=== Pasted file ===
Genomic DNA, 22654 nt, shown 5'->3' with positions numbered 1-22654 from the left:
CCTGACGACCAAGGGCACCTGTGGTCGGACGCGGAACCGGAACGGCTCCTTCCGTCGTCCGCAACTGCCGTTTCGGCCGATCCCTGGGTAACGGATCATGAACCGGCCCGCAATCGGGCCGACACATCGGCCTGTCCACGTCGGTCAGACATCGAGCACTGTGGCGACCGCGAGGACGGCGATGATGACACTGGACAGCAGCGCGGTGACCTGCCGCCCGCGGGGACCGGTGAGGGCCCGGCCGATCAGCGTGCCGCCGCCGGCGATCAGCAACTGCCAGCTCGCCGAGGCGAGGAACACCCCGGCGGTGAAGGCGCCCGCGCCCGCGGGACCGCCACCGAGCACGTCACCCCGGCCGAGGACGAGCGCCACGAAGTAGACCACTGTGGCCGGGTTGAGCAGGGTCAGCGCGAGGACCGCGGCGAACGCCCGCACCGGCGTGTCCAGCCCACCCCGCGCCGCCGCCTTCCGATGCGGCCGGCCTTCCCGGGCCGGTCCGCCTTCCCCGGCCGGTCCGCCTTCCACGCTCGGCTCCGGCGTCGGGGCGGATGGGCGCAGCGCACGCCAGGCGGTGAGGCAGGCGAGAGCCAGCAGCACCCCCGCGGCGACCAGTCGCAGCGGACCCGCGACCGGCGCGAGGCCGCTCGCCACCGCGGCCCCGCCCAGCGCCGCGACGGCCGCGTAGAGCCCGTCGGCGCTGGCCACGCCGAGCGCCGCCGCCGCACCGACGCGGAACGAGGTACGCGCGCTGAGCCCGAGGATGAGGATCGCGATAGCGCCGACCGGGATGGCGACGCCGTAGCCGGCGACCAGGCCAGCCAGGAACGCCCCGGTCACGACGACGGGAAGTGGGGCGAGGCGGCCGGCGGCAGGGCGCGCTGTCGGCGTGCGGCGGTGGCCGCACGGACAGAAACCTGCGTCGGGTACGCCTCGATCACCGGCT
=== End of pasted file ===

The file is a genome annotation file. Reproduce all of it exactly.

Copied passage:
Genomic DNA, 22654 nt, shown 5'->3' with positions numbered 1-22654 from the left:
CCTGACGACCAAGGGCACCTGTGGTCGGACGCGGAACCGGAACGGCTCCTTCCGTCGTCCGCAACTGCCGTTTCGGCCGATCCCTGGGTAACGGATCATGAACCGGCCCGCAATCGGGCCGACACATCGGCCTGTCCACGTCGGTCAGACATCGAGCACTGTGGCGACCGCGAGGACGGCGATGATGACACTGGACAGCAGCGCGGTGACCTGCCGCCCGCGGGGACCGGTGAGGGCCCGGCCGATCAGCGTGCCGCCGCCGGCGATCAGCAACTGCCAGCTCGCCGAGGCGAGGAACACCCCGGCGGTGAAGGCGCCCGCGCCCGCGGGACCGCCACCGAGCACGTCACCCCGGCCGAGGACGAGCGCCACGAAGTAGACCACTGTGGCCGGGTTGAGCAGGGTCAGCGCGAGGACCGCGGCGAACGCCCGCACCGGCGTGTCCAGCCCACCCCGCGCCGCCGCCTTCCGATGCGGCCGGCCTTCCCGGGCCGGTCCGCCTTCCCCGGCCGGTCCGCCTTCCACGCTCGGCTCCGGCGTCGGGGCGGATGGGCGCAGCGCACGCCAGGCGGTGAGGCAGGCGAGAGCCAGCAGCACCCCCGCGGCGACCAGTCGCAGCGGACCCGCGACCGGCGCGAGGCCGCTCGCCACCGCGGCCCCGCCCAGCGCCGCGACGGCCGCGTAGAGCCCGTCGGCGCTGGCCACGCCGAGCGCCGCCGCCGCACCGACGCGGAACGAGGTACGCGCGCTGAGCCCGAGGATGAGGATCGCGATAGCGCCGACCGGGATGGCGACGCCGTAGCCGGCGACCAGGCCAGCCAGGAACGCCCCGGTCACGACGACGGGAAGTGGGGCGAGGCGGCCGGCGGCAGGGCGCGCTGTCGGCGTGCGGCGGTGGCCGCACGGACAGAAACCTGCGTCGGGTACGCCTCGATCACCGGCT